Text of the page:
The Mystery of Ministry Work

1 Timothy 3:1 This is a true saying, If a man desire the office of a bishop, he desireth a good work.

Much of what the minister does is very difficult to see, hence the propensity to take his work for granted.

The minister may spend the whole night preparing a sermon to be preached for forty-five minutes on Sunday.

The people only see the forty-five minutes but not the several hours of prayer, research, reading, writing, and meditation.

In the New Testament, the work of the minister or man of God is mainly prayer and the ministry of the word. Acts 6:4 “But we will give ourselves continually to prayer, and to the ministry of the word.”

Nature of Spiritual Work

The law of work demands that we produce results or make impact.

This calls for the understanding of the work of a minister.

If you don’t know what your work is, you will not be in the position to appraise and reward it.

With that in mind, we must understand that work differs from one industry to the other.

In the area of sports, for instance, jumping, running, and physical activity constitute work; whereas for someone in the academic field, such activity would be considered a hobby.

When a teacher runs, he is exercising himself, but when a footballer does same, he is doing his work.

One of the distinctions between a professional in a domain and someone who performs activity similar to what the professional does is the expertise and qualification to be in the field, as well as the time devoted to functioning in that same field.

That is why the work of the minister is entirely different from the work of a person who performs some activity in the minister’s field.

3 Things about Ministry Work

Acts 6:4 But we will give ourselves continually to prayer, and to the ministry of the word.

From the scripture above, we see some of the most important elements of the work of ministry. They are:


Colossians 4:12 Epaphras, who is one of you, a servant of Christ, saluteth you, always labouring fervently for you in prayers, that ye may stand perfect and complete in all the will of God.

The man of God does 2 kinds of prayer:

a) Prayer of Consecration

b) Prayer of Intercession

Consecration prayer: yielding to God to be used as His instrument of grace.

It is personal prayer.

Ephesians 3:13-14

13 Wherefore I desire that ye faint not at my tribulations for you, which is your glory. 14 For this cause I bow my knees unto the Father of our Lord Jesus Christ,

The minister is called to give himself continually to the ministry of prayer. That means he prays as part of his service to God.

The word “service” means work or a job.

In the Bible, prayer is called service or work. Colossians 4:12 “… always labouring fervently for you in prayers, …” (underline mine).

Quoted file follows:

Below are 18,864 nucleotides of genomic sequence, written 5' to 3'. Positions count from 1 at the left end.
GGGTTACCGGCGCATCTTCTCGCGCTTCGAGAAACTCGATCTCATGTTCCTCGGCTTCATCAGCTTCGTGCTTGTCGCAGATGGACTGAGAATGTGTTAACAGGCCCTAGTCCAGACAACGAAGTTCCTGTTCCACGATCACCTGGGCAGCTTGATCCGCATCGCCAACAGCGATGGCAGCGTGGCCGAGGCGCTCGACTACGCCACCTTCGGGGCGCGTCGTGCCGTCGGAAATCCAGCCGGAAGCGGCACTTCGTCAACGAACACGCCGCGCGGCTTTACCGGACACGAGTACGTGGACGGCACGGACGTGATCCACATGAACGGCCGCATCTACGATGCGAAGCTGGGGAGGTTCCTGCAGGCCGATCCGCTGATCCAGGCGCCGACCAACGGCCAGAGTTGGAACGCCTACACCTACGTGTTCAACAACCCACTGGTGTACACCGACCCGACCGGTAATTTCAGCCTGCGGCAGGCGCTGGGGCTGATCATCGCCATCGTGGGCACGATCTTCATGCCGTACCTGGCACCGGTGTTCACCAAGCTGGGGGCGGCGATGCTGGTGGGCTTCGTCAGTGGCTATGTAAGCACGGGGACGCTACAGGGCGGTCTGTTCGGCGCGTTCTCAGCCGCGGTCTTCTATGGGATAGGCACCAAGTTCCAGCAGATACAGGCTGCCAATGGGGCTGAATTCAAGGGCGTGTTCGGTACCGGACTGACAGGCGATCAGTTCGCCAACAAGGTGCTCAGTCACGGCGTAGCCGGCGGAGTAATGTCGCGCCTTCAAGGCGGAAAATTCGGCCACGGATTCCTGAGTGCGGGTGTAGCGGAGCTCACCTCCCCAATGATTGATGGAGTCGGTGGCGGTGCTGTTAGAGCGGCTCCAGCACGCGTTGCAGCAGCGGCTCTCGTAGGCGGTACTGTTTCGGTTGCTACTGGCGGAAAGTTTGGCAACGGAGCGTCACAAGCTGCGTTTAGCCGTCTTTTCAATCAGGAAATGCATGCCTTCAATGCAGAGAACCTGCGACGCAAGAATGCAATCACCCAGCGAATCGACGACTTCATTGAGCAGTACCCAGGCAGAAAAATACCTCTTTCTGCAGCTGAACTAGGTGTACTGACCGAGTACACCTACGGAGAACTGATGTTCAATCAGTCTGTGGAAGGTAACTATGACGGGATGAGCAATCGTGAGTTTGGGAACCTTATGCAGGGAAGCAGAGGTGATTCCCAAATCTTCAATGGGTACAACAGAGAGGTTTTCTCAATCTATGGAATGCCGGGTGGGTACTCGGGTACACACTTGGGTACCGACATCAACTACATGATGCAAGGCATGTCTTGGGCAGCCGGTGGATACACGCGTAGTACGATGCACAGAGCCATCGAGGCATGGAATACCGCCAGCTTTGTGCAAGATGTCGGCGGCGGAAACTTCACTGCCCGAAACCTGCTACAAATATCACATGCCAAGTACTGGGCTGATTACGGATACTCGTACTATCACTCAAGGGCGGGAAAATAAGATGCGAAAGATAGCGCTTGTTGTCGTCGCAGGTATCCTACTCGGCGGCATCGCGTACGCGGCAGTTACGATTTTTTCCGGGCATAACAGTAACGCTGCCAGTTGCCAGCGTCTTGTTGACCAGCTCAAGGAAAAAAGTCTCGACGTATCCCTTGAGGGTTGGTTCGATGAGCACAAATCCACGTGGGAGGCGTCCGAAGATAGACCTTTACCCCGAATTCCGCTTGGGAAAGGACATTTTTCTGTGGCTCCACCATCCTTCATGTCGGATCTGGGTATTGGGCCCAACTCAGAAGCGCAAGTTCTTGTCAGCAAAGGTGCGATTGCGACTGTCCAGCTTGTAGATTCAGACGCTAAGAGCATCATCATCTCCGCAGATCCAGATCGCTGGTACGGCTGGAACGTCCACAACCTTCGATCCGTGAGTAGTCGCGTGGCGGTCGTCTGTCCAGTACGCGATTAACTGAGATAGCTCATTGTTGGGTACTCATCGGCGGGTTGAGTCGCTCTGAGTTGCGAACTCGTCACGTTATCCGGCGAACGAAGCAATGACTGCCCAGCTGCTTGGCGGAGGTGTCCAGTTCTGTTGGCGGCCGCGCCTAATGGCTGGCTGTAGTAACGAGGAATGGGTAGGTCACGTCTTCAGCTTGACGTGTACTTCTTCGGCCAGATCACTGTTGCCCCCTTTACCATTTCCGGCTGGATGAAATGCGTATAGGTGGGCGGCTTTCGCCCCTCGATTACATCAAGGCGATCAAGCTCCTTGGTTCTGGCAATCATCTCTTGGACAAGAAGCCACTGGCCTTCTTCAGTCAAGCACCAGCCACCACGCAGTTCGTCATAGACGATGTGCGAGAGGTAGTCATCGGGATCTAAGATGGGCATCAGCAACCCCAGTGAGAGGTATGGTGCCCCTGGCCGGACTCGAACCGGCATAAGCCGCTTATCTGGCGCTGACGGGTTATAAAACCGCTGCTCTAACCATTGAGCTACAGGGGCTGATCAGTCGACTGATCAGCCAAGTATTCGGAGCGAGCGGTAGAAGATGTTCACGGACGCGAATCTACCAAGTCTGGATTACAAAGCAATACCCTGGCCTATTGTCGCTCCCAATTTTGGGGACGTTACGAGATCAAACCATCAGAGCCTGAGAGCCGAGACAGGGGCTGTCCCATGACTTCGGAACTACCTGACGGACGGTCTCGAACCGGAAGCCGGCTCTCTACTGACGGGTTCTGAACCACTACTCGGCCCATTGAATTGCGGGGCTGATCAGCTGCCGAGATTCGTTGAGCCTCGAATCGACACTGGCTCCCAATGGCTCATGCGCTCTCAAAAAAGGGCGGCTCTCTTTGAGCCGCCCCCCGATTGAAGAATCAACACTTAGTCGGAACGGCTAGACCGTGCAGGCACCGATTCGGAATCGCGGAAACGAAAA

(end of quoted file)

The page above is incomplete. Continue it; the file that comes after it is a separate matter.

The Bible considers prayer and fasting as work.

It is a voluntary commitment to God through prayer and frequent fasting.

2 Corinthians 11:27 In weariness and painfulness, in watchings often, in hunger and thirst, in fastings often, in cold and nakedness.

Prayer of Intercession:

The minister also has a duty to intercede for people through prayer. His intercessory prayers are in the following areas:

i. For the salvation of souls

1 Timothy 2:1-4

I exhort therefore, that, first of all, supplications, prayers, intercessions, and giving of thanks, be made for all men;

2 For kings, and for all that are in authority; that we may lead a quiet and peaceable life in all godliness and honesty.

3 For this is good and acceptable in the sight of God our Saviour;

4 Who will have all men to be saved, and to come unto the knowledge of the truth.

ii. For Christians to grow

Galatians 4:19 My little children, of whom I travail in birth again until Christ be formed in you,

iii. For Healing

Ezekiel 34:2,4

2 Son of man, prophesy against the shepherds of Israel, prophesy, and say unto them, Thus saith the Lord God unto the shepherds; Woe be to the shepherds of Israel that do feed themselves! should not the shepherds feed the flocks?

4 The diseased have ye not strengthened, neither have ye healed that which was sick, neither have ye bound up that which was broken, neither have ye brought again that which was driven away, neither have ye sought that which was lost; but with force and with cruelty have ye ruled them.

iv. For protection

Luke 22:31-32

31 And the Lord said, Simon, Simon, behold, Satan hath desired to have you, that he may sift you as wheat:

32 But I have prayed for thee, that thy faith fail not: and when thou art converted, strengthen thy brethren.

v. For the impartation of spiritual gifts

Romans 1:11 For I long to see you, that I may impart unto you some spiritual gift, to the end ye may be established;


1 Timothy 5:17 Let the elders that rule well be counted worthy of double honour, especially they who labour in the word and doctrine.

The ministry of the word has two aspects, namely:

a) Receiving the word, and

b) Delivering the word.

  1. The minister cannot deliver the word unless he first receives it from God. Receiving the Word involves:

Reading, Study, Meditation, and Listening.

i. Reading

Till I come, give attendance to reading, to exhortation, to doctrine (1 Tim 4:13)

The minister’s work involves massive reading. It is impossible to deliver ministry without being a reader. Reading is the cognitive process of decoding symbols to derive meaning. It is a form of language processing. There are four main types of reading, namely: skimming, scanning, intensive reading, and extensive reading. The purpose of reading is to connect the ideas on the page to what you already know. Reading is the first step into any educative attempt. There cannot be an effective education without reading. The broad knowledge of the things of God is acquired through reading. There is no way a minister can be effective without being a reader. The minister in the main must give himself to much reading. Paul was a great reader. The cloke that I left at Troas with Carpus, when thou comest, bring with thee, and the books, but especially the parchments (2 Timothy 4:13)

Through reading, ministers receive and gain a broad knowledge of the word of God to equip them to instruct God’s people. When you see a minister reading, he is not just engaged in a hobby but he is actually at work.